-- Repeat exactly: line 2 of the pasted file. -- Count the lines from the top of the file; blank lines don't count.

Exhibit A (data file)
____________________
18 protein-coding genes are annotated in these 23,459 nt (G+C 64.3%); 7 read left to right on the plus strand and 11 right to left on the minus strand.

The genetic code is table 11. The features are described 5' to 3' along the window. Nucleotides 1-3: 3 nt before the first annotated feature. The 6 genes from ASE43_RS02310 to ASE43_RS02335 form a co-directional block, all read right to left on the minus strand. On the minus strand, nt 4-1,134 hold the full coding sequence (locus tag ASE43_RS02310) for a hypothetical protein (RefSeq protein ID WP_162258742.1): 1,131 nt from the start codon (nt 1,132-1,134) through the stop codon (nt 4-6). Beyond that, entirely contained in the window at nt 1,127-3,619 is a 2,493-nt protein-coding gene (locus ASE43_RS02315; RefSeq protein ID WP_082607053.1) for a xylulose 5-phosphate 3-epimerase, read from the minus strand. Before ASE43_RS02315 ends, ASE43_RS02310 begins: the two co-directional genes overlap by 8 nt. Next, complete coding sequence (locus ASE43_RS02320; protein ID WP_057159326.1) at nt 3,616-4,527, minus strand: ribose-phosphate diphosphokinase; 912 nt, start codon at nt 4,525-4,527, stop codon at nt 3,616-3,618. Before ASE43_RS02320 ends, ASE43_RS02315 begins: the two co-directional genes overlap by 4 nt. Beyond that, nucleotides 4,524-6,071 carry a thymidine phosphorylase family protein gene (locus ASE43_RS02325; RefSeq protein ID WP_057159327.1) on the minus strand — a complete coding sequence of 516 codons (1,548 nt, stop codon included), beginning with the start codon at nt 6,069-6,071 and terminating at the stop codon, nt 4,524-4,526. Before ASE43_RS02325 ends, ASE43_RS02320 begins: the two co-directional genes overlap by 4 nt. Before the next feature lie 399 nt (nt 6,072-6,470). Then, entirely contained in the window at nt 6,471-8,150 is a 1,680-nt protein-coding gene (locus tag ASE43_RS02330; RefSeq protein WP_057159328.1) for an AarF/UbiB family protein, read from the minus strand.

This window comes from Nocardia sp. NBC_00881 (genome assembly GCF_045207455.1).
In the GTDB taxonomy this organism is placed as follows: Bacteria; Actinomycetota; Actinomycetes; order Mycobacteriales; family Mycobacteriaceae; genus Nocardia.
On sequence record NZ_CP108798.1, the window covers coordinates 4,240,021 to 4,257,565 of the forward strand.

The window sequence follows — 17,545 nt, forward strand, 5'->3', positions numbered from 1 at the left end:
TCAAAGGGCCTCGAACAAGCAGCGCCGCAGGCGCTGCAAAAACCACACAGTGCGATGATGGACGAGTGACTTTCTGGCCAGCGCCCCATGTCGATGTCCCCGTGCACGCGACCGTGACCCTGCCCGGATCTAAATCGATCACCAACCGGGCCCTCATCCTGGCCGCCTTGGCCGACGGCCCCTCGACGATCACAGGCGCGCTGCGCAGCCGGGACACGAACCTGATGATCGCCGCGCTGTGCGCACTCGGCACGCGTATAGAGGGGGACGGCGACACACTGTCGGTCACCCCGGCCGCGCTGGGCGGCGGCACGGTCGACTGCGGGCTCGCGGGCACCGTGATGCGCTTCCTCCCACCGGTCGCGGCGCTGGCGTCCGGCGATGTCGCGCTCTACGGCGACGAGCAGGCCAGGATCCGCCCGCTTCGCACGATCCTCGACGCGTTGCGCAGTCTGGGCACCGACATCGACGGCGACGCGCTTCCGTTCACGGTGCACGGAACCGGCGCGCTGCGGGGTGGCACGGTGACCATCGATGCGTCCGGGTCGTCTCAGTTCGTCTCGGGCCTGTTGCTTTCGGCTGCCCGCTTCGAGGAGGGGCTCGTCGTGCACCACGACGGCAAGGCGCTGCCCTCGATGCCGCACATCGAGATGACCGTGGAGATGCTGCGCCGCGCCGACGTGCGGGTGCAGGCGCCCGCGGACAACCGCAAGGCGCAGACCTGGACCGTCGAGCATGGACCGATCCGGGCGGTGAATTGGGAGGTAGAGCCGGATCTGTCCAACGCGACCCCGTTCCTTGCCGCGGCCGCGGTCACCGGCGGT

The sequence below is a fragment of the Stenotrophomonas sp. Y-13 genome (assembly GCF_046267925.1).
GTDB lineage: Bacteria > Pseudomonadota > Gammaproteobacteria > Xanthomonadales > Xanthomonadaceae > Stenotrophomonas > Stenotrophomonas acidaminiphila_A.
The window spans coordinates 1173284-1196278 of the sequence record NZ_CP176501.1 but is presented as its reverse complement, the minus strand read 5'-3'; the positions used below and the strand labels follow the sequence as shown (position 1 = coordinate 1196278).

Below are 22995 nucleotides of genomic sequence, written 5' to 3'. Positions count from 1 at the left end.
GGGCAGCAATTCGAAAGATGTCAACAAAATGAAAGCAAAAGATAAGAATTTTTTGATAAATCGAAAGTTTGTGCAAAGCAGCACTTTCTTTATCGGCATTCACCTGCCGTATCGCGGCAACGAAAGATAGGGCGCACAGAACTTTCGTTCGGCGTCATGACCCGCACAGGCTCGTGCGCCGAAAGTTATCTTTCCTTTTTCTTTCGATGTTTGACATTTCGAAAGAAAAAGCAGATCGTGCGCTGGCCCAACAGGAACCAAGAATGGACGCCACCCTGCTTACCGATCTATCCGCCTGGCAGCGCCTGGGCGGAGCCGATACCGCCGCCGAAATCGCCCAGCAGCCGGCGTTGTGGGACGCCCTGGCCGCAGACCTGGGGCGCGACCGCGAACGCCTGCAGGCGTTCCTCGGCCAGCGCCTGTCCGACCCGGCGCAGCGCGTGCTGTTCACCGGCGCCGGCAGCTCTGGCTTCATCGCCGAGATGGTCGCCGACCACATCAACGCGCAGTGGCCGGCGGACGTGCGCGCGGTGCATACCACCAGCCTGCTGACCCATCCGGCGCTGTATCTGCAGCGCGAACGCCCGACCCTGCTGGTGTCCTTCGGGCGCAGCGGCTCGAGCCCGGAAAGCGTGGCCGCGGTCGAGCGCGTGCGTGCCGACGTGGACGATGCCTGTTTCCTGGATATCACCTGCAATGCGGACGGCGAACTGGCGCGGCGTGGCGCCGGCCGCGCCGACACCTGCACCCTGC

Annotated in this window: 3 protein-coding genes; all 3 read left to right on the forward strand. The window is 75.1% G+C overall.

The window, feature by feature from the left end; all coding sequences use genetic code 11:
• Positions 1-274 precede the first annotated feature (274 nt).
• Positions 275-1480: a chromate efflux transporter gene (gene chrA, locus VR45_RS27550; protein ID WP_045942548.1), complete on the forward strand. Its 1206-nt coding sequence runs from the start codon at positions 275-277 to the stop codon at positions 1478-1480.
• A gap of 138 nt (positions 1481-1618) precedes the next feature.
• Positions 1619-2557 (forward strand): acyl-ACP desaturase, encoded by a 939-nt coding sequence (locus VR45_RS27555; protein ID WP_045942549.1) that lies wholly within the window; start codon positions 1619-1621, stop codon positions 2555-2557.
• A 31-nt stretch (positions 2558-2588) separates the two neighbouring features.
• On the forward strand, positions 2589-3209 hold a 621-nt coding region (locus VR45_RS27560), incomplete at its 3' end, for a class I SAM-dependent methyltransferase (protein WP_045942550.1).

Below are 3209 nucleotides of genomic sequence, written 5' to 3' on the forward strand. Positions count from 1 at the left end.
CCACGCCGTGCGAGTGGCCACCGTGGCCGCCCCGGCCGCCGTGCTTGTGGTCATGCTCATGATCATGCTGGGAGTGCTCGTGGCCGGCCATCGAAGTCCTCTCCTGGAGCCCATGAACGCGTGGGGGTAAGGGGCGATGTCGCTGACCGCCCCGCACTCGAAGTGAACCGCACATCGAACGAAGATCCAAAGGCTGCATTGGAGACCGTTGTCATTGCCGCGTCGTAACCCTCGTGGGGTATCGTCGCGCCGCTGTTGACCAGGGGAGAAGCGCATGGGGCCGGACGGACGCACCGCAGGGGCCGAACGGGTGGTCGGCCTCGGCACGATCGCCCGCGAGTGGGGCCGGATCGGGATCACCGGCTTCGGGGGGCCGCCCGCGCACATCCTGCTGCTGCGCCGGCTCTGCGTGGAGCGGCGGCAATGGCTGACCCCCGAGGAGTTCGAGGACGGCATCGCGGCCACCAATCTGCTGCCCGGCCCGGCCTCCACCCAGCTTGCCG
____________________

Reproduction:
The genetic code is table 11. The features are described 5' to 3' along the window. Nucleotides 1-3: 3 nt before the first annotated feature. The 6 genes from ASE43_RS02310 to ASE43_RS02335 form a co-directional block, all read right to left on the minus strand. On the minus strand, nt 4-1,134 hold the full coding sequence (locus tag ASE43_RS02310) for a hypothetical protein (RefSeq protein ID WP_162258742.1): 1,131 nt from the start codon (nt 1,132-1,134) through the stop codon (nt 4-6). Beyond that, entirely contained in the window at nt 1,127-3,619 is a 2,493-nt protein-coding gene (locus ASE43_RS02315; RefSeq protein ID WP_082607053.1) for a xylulose 5-phosphate 3-epimerase, read from the minus strand. Before ASE43_RS02315 ends, ASE43_RS02310 begins: the two co-directional genes overlap by 8 nt. Next, complete coding sequence (locus ASE43_RS02320; protein ID WP_057159326.1) at nt 3,616-4,527, minus strand: ribose-phosphate diphosphokinase; 912 nt, start codon at nt 4,525-4,527, stop codon at nt 3,616-3,618. Before ASE43_RS02320 ends, ASE43_RS02315 begins: the two co-directional genes overlap by 4 nt. Beyond that, nucleotides 4,524-6,071 carry a thymidine phosphorylase family protein gene (locus ASE43_RS02325; RefSeq protein ID WP_057159327.1) on the minus strand — a complete coding sequence of 516 codons (1,548 nt, stop codon included), beginning with the start codon at nt 6,069-6,071 and terminating at the stop codon, nt 4,524-4,526. Before ASE43_RS02325 ends, ASE43_RS02320 begins: the two co-directional genes overlap by 4 nt. Before the next feature lie 399 nt (nt 6,072-6,470). Then, entirely contained in the window at nt 6,471-8,150 is a 1,680-nt protein-coding gene (locus tag ASE43_RS02330; RefSeq protein WP_057159328.1) for an AarF/UbiB family protein, read from the minus strand.